Then you have 磯谷, which can be read Isoya, Isotani, or Isogai. Isogaya is very uncommon.

  12. According to this page (https://name-power.net/fn/%E5%A1%A9%E8%B0%B7.html), 塩谷 can be read: しおや / えんや / しおがい / しおたに / しおのや (Shioya, Enya, Shiogai, Shiotani, and Shionoya).

    It also gives geographical distribution for each name.

  13. Thanks, I was hoping you’d show up in this thread!

  14. Placenames in Japan are a rich topic, as they are everywhere else, but made more complicated by the writing system. I’ve blogged about a few here.
    During my high school years in Kobe, the neighborhood just below our hillside school was called Go-mou, written as if it meant ‘Five Hairs’ (五毛), but on a return trip I found out it was originally Goma-u (胡麻生 ‘sesame-grow’) because the area was not suitable for paddy fields, so the farmers grew sesame instead. (The city in Gunma Prefecture called Kiryu—桐生 < kiri-u ‘Paulownia-grow’—must have got its name for similar reasons.)

    Two of my favorite Tokyo placenames are the high-sounding 高田馬場 Takada-no-baba ('high paddy horse place') and the down-to-earth 御茶ノ水 Ocha-no-mizu ('tea water'). I hadn't realized that -tani/-dani was a more common reading for 谷 in southwestern Japan (where I grew up) while -ya is more common in northeastern Japan. (In names it can also be read -hiro, according to my old Canon Wordtank electronic dictionary.) The Sino-Japanese (Go-on) readings are KOKU, YOKU, ROKU. There are about 100 different kanji used to write hiro in names of people and places, according to O'Neil's (1993) Japanese Names, which nevertheless only lists names beginning with Ya- and Tani- under 谷, except for the one Sino-J. reading Koku- in Kokuna.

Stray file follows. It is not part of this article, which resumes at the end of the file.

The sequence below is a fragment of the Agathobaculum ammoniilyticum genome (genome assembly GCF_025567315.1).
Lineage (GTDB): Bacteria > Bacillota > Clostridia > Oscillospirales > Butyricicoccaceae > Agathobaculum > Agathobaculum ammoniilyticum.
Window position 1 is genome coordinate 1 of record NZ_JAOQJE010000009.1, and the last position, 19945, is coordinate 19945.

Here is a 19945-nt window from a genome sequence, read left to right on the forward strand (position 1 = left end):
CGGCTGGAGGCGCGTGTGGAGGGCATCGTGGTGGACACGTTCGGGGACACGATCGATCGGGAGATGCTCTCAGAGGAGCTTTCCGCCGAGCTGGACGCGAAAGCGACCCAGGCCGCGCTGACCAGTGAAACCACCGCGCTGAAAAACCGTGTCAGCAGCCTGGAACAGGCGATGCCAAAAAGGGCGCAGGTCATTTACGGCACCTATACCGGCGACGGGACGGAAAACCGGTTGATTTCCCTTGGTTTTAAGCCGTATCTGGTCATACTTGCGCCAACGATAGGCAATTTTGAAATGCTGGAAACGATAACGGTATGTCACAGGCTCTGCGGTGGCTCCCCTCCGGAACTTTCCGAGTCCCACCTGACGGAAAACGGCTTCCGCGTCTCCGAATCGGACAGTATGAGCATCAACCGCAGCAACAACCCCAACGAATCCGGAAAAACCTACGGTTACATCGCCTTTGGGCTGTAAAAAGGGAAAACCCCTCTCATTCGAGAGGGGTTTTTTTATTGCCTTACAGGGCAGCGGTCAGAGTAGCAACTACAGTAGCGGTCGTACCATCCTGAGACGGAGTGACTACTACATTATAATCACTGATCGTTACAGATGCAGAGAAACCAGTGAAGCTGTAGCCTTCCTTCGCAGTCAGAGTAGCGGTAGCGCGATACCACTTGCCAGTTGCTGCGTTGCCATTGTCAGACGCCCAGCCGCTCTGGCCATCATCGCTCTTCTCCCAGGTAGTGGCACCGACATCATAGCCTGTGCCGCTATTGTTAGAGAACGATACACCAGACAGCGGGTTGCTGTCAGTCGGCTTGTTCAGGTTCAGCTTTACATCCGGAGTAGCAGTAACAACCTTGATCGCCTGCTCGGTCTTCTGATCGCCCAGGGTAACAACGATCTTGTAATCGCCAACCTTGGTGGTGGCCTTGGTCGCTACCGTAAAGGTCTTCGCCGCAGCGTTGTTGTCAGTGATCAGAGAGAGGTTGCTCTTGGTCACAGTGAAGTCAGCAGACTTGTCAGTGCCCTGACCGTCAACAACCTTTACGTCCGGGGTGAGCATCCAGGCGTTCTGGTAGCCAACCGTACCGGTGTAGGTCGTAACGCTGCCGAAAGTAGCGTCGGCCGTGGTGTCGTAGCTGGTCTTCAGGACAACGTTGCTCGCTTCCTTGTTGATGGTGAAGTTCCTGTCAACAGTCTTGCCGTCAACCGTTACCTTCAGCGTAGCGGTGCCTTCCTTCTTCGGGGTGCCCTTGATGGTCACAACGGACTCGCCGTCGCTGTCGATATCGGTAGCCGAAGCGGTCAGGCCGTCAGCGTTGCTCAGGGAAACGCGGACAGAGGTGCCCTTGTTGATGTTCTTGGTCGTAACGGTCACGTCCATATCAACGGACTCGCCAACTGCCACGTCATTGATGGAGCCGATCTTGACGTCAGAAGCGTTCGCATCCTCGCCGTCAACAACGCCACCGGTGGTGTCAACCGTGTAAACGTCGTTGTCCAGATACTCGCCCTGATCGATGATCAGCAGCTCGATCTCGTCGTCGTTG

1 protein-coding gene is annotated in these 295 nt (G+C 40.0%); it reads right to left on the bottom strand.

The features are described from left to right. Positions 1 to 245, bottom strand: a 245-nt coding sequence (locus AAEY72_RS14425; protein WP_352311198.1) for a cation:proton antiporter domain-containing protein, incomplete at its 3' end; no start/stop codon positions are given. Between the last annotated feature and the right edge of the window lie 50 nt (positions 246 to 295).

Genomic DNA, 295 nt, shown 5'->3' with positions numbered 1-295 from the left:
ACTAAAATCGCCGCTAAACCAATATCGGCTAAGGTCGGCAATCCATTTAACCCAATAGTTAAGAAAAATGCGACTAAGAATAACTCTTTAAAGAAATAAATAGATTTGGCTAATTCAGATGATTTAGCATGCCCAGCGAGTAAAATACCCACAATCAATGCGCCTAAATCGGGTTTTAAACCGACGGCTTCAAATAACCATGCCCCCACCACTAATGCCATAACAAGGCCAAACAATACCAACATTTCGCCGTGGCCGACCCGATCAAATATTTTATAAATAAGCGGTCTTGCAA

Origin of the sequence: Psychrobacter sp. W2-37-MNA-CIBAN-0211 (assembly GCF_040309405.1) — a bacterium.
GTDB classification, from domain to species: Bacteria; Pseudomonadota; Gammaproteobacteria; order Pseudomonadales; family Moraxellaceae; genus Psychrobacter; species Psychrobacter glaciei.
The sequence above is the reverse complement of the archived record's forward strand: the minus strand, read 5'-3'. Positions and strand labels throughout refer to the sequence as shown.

15. On a bike trip in Hokkaido in 1975, we stopped at a little town called Pippu, written 比布, which would normally be pronounced Hifu in Japanese. I asked a local guy about it and he explained that it used to be pronounced Hifu but had evolved over the years into Pippu. In katakana, the change would be ヒフ > ピップ, almost the reverse of what actually happened to Japanese *p historically. Of course, with kanji you can’t write the diacritics that change hiragana/katakana hi to pi/bi or fu to pu/bu.

  16. I asked a local guy about it and he explained that it used to be pronounced Hifu but had evolved over the years into Pippu.


  17. David Eddyshaw says

    Are you doing the eyebrow thing?

  18. *gives DE a calm, supercilious look*

  19. The surname Kinoshita caught my eye. Offtopic, but incidentally, I just wrote about a different Kinosita, an eminent oncologist, and the WWII saga of Nazi fake butter and cancer (a sequel to the Danish butter stories we’ve discussed in the Yamnaya thread)